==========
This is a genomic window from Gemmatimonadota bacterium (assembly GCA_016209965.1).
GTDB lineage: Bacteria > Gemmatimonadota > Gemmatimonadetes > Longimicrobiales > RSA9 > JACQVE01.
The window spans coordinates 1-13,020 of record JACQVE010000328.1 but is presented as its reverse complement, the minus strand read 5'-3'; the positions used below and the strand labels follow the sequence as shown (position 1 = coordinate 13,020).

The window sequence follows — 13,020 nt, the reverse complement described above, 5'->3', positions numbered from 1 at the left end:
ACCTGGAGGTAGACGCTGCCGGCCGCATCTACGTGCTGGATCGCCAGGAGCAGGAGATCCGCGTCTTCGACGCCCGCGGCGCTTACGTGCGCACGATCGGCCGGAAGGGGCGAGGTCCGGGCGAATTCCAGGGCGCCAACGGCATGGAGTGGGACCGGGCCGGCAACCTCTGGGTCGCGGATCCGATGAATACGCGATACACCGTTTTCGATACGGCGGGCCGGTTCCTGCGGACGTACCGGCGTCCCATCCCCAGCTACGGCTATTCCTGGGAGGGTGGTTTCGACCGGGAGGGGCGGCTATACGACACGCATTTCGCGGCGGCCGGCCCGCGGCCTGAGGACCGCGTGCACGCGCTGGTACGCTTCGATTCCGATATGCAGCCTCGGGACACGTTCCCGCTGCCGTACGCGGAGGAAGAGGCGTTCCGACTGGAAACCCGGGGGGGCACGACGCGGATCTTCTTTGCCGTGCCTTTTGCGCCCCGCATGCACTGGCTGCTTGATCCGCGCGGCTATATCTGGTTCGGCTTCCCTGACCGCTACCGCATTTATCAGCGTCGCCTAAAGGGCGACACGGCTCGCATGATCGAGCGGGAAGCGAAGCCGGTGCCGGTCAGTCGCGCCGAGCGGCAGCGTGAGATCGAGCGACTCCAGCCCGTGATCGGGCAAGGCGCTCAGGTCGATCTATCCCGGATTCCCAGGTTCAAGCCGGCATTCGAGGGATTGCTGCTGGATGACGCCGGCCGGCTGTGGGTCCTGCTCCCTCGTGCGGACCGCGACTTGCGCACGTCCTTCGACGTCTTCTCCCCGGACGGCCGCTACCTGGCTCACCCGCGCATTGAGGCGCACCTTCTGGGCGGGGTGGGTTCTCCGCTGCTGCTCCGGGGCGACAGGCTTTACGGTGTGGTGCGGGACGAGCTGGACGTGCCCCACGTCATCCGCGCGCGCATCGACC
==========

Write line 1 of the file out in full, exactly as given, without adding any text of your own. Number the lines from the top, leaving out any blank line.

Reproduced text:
This is a genomic window from Gemmatimonadota bacterium (assembly GCA_016209965.1).